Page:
Deni: There was a big issue, you know, when COVID hit with that as well, that really impacted it. Yeah.

Brian: Yeah. A lot of home builders, it’s slowed them down. Not not just the lockdowns and the you know, the people pulling out of the labor force were that had an impact on home construction. But also we had. A huge shortage of home building supplies such as lumber during the pandemic because everybody and their brother were stuck at home. And so they decided to renovate their homes. So. And so that put a big cramp on Home builders shot up construction costs. Labor costs have been much, much higher over the last couple of years because we’ve had such a tight labor market. So, yeah, the bottom line being housing starts have been declining since April. There’s every reason to believe they will continue declining into 2023. So we’re going to we’re going to continue to have a housing shortage. So, yes, home prices overshot some during the the pandemic. They rose too high too fast compared to incomes and local fundamentals. They are going to correct a little bit. That doesn’t mean we’re going to see a 2008 style housing crash when we had because then we had an oversupply of housing. Right. And a foreclosure wave because of loose lending standards.

Deni: Crazy foreclosure wave.

Brian: Right. All of which, you know, caused home prices to plummet. That’s not the situation today. Lending standards have been appropriate over the last five years or so. So we don’t have a whole bunch of homeowners out there who have no business being homeowners like we had in 2008. There is not an oversupply of housing. There’s the opposite of housing shortage. So don’t worry that the that the real estate markets across the country are going to totally collapse like we saw in 2008 through 2011, 2012. It’s not going to happen. We might we will see a correction. But as as we’ve pointed out, how deep that correction is, if and in which markets it even happens. That’s all open for debate. And some of some analysts foresee home prices increasing in 2023. Zillow foresees that happening. Com foresees that happening. Other analysts like Morgan Stanley and Moody’s Analytics see a continuation of a decline slightly nationwide again. They expect a 4% drop in home prices in 2023, hardly a a catastrophic crash even at the low end of that estimate spectrum. So.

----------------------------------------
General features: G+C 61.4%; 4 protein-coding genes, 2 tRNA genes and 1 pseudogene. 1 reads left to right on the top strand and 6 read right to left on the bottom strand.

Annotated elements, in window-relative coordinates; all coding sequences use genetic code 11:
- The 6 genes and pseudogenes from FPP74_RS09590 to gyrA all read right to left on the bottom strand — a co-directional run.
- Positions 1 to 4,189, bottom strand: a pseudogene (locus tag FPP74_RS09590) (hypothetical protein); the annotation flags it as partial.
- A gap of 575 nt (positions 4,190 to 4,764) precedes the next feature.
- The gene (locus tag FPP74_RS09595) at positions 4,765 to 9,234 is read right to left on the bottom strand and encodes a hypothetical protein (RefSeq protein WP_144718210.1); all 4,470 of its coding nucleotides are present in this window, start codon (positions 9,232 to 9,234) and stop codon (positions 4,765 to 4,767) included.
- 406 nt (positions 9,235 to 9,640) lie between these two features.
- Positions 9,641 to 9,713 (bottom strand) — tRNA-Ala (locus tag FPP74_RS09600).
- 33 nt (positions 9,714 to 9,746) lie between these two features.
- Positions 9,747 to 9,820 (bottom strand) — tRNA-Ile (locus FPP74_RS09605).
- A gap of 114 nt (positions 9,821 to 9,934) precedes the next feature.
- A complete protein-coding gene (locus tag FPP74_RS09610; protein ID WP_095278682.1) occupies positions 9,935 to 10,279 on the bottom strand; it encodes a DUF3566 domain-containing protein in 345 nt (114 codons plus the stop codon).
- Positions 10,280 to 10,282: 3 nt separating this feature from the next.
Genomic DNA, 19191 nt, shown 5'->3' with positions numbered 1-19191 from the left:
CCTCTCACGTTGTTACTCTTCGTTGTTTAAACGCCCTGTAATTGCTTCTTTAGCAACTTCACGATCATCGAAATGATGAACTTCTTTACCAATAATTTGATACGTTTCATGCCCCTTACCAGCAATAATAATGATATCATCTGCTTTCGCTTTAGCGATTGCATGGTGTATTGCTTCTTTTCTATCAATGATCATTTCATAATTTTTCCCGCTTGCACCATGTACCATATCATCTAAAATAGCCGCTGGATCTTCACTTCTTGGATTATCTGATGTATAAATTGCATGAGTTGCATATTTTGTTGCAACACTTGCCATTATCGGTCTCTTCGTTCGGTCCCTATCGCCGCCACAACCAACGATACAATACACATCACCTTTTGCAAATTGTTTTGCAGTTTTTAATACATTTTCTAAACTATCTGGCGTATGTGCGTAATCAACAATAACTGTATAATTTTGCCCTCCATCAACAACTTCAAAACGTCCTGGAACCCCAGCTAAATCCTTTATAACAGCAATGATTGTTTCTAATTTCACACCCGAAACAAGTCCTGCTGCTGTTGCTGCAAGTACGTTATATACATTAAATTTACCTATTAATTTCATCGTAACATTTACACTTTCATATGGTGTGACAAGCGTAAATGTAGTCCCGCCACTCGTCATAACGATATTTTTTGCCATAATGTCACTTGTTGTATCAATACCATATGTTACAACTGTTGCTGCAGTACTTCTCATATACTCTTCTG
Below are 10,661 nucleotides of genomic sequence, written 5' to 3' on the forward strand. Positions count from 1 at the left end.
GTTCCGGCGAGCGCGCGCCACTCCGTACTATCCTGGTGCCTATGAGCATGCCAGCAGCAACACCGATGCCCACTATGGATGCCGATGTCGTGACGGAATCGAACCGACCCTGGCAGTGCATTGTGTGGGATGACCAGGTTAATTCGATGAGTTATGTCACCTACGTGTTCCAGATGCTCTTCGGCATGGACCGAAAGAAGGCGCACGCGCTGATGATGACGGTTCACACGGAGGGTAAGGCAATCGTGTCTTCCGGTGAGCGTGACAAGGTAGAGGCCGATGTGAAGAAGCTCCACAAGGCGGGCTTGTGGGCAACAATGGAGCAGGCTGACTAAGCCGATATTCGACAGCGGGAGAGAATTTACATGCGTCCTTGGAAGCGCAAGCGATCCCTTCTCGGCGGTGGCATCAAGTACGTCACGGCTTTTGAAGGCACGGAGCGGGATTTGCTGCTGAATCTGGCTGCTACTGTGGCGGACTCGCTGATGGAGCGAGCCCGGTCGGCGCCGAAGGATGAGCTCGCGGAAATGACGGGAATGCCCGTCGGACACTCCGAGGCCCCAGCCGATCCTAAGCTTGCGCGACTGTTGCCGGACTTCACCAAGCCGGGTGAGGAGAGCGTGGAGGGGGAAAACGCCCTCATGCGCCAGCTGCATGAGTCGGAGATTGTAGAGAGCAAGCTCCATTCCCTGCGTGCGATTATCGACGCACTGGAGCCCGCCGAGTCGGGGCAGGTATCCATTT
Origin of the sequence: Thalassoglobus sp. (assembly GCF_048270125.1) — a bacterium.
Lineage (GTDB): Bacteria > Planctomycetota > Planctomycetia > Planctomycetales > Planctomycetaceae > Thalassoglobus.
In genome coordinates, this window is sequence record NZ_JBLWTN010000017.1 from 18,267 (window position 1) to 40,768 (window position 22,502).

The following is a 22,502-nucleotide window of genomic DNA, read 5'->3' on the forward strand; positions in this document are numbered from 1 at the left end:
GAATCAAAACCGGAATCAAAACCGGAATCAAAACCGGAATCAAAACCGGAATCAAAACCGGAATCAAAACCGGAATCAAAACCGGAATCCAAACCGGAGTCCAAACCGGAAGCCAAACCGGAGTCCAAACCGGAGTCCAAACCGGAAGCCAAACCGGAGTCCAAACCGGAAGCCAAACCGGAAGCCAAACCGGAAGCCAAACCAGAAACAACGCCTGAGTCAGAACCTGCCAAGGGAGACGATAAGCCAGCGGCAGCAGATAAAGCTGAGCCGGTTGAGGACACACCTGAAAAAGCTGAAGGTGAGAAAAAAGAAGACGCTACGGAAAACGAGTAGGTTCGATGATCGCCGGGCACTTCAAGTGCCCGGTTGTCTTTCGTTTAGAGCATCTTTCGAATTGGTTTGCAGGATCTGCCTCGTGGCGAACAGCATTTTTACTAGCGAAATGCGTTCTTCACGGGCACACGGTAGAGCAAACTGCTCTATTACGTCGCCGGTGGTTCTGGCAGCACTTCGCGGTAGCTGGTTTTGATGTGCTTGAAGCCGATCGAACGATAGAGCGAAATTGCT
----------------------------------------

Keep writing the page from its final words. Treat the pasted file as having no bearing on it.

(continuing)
Deni: Then all in all, you just got to keep watching. There’s no crystal ball and everything else. And my personal thing is there’s always going to be a need for rentals.

Brian: So no question. And and, you know, that’s why Denny and I continue investing in real estate syndications and in particular multifamily vacations, although we’re also especially excited about self storage facilities, mobile home parks, both of which do really well during recessions historically, and multifamily properties do well historically as well. Like you said, Denny, people need a roof over their heads. They need a place to live. During recessions, some homeowners become renters, which add to the demand for rental housing. There is a housing supply shortage in this country, especially in markets, cities that have seen a lot of population growth. So we invested in a deal, a multifamily property in Phenix, for example, a few months back in our co investing club. We are in the process of investing in two cities in Texas right now, both of which continue to see strong population growth. So yeah, this is why we feel confident continuing, continuing to invest and dollar cost averaging, continuing to invest every single month, small amounts of money in different multifamily properties around the country, especially in high growth markets. Tim Dooley says everything dropped off as you got to number eight. So talk about your cliffhangers. Oh Denny, did my audio drop out?